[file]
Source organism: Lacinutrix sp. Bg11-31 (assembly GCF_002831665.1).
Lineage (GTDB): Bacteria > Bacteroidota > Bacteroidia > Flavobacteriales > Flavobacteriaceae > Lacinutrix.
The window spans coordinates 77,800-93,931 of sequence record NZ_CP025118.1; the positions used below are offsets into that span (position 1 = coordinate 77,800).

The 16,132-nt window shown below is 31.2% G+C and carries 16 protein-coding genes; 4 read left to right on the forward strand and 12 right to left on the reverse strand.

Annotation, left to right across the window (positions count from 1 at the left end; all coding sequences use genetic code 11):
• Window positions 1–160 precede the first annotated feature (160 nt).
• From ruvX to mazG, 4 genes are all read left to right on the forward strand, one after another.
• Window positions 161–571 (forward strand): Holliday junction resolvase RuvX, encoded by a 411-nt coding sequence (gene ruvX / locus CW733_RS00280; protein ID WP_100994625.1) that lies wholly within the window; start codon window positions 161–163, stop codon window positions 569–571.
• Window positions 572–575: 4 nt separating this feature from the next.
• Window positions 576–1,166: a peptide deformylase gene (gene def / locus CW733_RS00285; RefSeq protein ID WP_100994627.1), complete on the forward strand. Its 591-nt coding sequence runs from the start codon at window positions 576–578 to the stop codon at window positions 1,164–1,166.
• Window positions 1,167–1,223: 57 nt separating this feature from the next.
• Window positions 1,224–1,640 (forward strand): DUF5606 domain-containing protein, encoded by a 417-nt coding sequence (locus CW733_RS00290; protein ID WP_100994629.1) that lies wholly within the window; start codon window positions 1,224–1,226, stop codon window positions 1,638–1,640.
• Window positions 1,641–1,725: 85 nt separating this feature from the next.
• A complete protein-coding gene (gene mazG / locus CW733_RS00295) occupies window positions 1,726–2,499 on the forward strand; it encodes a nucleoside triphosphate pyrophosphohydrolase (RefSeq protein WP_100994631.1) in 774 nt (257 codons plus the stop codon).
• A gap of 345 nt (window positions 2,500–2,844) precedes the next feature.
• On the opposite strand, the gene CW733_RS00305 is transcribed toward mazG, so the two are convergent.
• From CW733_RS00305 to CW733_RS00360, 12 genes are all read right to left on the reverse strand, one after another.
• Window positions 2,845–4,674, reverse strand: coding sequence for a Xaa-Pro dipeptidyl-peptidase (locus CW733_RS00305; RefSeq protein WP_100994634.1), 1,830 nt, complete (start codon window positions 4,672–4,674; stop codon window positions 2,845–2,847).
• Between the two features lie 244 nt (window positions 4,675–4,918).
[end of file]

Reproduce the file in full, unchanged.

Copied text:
Source organism: Lacinutrix sp. Bg11-31 (assembly GCF_002831665.1).
Lineage (GTDB): Bacteria > Bacteroidota > Bacteroidia > Flavobacteriales > Flavobacteriaceae > Lacinutrix.
The window spans coordinates 77,800-93,931 of sequence record NZ_CP025118.1; the positions used below are offsets into that span (position 1 = coordinate 77,800).

The 16,132-nt window shown below is 31.2% G+C and carries 16 protein-coding genes; 4 read left to right on the forward strand and 12 right to left on the reverse strand.

Annotation, left to right across the window (positions count from 1 at the left end; all coding sequences use genetic code 11):
• Window positions 1–160 precede the first annotated feature (160 nt).
• From ruvX to mazG, 4 genes are all read left to right on the forward strand, one after another.
• Window positions 161–571 (forward strand): Holliday junction resolvase RuvX, encoded by a 411-nt coding sequence (gene ruvX / locus CW733_RS00280; protein ID WP_100994625.1) that lies wholly within the window; start codon window positions 161–163, stop codon window positions 569–571.
• Window positions 572–575: 4 nt separating this feature from the next.
• Window positions 576–1,166: a peptide deformylase gene (gene def / locus CW733_RS00285; RefSeq protein ID WP_100994627.1), complete on the forward strand. Its 591-nt coding sequence runs from the start codon at window positions 576–578 to the stop codon at window positions 1,164–1,166.
• Window positions 1,167–1,223: 57 nt separating this feature from the next.
• Window positions 1,224–1,640 (forward strand): DUF5606 domain-containing protein, encoded by a 417-nt coding sequence (locus CW733_RS00290; protein ID WP_100994629.1) that lies wholly within the window; start codon window positions 1,224–1,226, stop codon window positions 1,638–1,640.
• Window positions 1,641–1,725: 85 nt separating this feature from the next.
• A complete protein-coding gene (gene mazG / locus CW733_RS00295) occupies window positions 1,726–2,499 on the forward strand; it encodes a nucleoside triphosphate pyrophosphohydrolase (RefSeq protein WP_100994631.1) in 774 nt (257 codons plus the stop codon).
• A gap of 345 nt (window positions 2,500–2,844) precedes the next feature.
• On the opposite strand, the gene CW733_RS00305 is transcribed toward mazG, so the two are convergent.
• From CW733_RS00305 to CW733_RS00360, 12 genes are all read right to left on the reverse strand, one after another.
• Window positions 2,845–4,674, reverse strand: coding sequence for a Xaa-Pro dipeptidyl-peptidase (locus CW733_RS00305; RefSeq protein WP_100994634.1), 1,830 nt, complete (start codon window positions 4,672–4,674; stop codon window positions 2,845–2,847).
• Between the two features lie 244 nt (window positions 4,675–4,918).